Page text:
Originally Posted by khansen30
No on the poll and here's why; the life of the vehicle? They will go out and I have replaced on vehicles that have had 70K plus miles. Should they fix the problem on those that are going out too early? Yes. Are they? Yes. I have not read a rash of denied warranty coverage on this. If they are fixing the problem, what is there to complain about. Too sue happy in this country. In my opinion.
I voted no for the same reasons khansen expressed. "Life of the vehicle" is way too long. Some might argue that they should be proactive and have a recall to replace all of the "suspect" timing chains, but that's not as nice as some people might think.
First, what is the failure rate? Is it 0.1% of the vehicles or 10%? Makes a big difference in the cost of a recall and the value received (like it or not, a recall is in large part a business decision).
Second, what happens when the chain goes bad? From what I am reading on this board, the engine doesn't get wiped out, so there is noting to be saved by making the repair before it "fails".
Third, why should GM inconvenience a large portion of it's customer base when only a small portion will be affected by this problem (kind of get back to the failure rate question above). Your Acadia is not DOA when the problem surfaces, so people are still scheduling repairs and therefore there is no greater inconvenience to the owner by waiting for failure to make the repair.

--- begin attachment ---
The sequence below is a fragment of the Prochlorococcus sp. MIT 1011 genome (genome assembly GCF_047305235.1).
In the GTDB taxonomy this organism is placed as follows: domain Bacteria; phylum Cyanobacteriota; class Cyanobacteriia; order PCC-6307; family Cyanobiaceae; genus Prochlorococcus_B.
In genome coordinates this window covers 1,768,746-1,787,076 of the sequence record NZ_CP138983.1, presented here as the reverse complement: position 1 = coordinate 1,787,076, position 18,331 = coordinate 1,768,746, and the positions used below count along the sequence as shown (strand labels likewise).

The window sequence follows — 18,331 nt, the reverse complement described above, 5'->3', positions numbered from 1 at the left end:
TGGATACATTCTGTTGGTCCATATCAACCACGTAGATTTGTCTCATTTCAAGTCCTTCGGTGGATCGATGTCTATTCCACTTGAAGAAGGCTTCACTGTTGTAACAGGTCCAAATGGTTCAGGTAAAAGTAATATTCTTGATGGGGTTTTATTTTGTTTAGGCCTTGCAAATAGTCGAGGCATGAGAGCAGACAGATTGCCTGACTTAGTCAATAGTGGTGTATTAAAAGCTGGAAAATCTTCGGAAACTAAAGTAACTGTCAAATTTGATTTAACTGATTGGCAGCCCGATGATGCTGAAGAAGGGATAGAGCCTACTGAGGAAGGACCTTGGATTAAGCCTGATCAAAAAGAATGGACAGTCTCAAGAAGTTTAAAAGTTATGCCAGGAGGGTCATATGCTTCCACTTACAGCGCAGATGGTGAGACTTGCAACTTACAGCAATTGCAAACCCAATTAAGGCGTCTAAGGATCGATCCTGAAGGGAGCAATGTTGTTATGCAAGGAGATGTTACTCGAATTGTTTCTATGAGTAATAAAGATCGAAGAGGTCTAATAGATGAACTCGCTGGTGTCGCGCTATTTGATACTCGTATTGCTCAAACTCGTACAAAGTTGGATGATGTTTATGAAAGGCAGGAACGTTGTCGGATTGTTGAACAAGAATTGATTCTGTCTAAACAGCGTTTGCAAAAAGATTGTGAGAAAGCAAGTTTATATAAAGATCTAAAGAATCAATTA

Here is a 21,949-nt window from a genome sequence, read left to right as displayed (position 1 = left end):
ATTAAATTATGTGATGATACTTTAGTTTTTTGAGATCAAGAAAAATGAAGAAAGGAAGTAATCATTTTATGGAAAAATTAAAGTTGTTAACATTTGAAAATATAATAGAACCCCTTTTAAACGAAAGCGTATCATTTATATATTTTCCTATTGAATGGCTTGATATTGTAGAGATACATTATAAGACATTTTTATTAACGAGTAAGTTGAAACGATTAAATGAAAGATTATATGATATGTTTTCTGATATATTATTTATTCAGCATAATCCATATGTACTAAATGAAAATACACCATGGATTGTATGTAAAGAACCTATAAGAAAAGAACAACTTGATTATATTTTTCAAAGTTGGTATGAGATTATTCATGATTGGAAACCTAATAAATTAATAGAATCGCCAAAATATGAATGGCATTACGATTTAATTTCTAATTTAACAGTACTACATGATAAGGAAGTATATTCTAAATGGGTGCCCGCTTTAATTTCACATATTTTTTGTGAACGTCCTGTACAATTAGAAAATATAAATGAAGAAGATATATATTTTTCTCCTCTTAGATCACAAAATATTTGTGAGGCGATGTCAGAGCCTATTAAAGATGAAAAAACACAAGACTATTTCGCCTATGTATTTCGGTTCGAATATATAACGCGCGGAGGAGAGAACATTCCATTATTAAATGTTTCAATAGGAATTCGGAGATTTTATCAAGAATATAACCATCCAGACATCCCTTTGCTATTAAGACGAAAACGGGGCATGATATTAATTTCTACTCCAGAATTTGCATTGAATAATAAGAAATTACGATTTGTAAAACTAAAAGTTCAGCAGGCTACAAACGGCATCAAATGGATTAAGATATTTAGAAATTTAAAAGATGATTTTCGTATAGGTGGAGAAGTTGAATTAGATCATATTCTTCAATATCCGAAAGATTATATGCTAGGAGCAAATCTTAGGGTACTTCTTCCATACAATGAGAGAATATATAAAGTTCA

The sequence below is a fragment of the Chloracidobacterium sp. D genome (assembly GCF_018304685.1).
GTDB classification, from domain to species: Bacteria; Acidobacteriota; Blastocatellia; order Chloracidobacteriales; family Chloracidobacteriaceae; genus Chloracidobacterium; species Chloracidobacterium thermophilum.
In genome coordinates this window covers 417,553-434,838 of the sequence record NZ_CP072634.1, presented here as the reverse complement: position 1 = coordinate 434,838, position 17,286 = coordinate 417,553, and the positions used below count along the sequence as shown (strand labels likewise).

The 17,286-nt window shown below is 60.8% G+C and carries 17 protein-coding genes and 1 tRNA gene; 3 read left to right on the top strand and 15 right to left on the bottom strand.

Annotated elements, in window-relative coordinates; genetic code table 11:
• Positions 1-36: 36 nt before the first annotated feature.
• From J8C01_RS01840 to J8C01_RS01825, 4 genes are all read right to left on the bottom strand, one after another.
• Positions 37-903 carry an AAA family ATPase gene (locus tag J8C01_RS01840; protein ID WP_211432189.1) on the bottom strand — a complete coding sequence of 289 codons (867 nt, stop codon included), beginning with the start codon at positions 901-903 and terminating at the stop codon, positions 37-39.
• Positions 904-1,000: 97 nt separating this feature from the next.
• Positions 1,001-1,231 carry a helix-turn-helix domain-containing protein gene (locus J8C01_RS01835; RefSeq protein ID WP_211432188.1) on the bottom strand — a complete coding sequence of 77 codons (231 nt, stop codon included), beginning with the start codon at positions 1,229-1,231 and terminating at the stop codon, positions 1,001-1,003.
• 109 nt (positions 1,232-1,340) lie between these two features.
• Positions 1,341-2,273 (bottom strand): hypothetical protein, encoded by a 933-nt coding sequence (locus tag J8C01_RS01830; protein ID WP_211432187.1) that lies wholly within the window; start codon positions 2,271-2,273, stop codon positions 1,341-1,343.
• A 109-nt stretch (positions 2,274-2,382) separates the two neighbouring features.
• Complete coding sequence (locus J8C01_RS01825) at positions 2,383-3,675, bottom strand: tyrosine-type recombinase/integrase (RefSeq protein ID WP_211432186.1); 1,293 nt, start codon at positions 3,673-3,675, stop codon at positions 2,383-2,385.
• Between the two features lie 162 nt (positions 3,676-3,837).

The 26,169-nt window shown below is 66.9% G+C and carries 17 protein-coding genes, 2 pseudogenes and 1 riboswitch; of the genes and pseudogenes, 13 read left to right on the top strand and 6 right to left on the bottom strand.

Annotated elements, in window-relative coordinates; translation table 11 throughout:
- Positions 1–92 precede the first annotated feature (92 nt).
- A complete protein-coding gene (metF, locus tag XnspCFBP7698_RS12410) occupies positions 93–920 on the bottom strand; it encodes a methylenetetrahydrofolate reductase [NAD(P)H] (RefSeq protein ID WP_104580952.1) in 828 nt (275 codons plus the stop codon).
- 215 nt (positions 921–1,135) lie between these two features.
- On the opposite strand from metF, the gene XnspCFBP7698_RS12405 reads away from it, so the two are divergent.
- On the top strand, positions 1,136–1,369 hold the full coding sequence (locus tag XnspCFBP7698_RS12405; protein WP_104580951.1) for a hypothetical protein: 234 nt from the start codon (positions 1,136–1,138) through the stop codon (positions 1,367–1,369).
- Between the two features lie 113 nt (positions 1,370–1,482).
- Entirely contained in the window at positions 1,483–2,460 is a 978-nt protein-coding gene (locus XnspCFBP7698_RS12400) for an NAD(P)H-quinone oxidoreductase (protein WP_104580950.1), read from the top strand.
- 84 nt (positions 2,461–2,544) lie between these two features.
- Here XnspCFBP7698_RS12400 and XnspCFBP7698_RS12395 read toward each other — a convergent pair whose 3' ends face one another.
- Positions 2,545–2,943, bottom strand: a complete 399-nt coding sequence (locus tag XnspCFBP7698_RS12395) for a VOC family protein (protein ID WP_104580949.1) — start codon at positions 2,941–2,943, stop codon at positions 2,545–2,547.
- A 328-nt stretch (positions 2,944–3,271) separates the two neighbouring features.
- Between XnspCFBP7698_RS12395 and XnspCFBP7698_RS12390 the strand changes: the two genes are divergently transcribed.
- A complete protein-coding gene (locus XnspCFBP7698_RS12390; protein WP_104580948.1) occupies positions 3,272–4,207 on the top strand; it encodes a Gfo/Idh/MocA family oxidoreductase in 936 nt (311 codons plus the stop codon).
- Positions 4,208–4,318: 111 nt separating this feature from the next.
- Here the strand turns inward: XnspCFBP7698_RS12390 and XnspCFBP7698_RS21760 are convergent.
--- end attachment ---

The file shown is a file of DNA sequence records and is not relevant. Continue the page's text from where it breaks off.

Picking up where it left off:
Finally, and this is a biggie that no one ever thinks about, every time a GM dealer technician pulls an engine to replace a timing chain, it increases the probability that something else will go wrong as part of the repair. I'm not knocking dealer techs, but every hose connection an wire connection that they have to disconnect and reconnect as part of the repair is another potential failure. Every bolt they have to remove and reinstall is a bolt that can come loose. If the vehicle has made it 10,000+ miles, any assembly issues there might have been have already cropped up. Adding the chance for more assembly-related problems is not something that should be taken lightly. GM probably has enough data that they know roughly what % of timing chain replacements will result in return trips to the dealer for new repair-related problems, so they have an idea what a recall would mean in terms of added customer dissatisfaction.
So..... a recall would cost GM a ton of money. For that spend, they would not make life easier for any of their customer base, but they would inconvenience a lot of them, plus some would be further aggravated by a follow-up repair. This makes a recall a bad idea. As long as GM continues to honor the 5 year/100K power train warranty, I'm not too concerned. It might be nice to bump that up specifically for timing chains on the affected product (maybe 7 year, 150K?), but do we really need a class-action suit for that?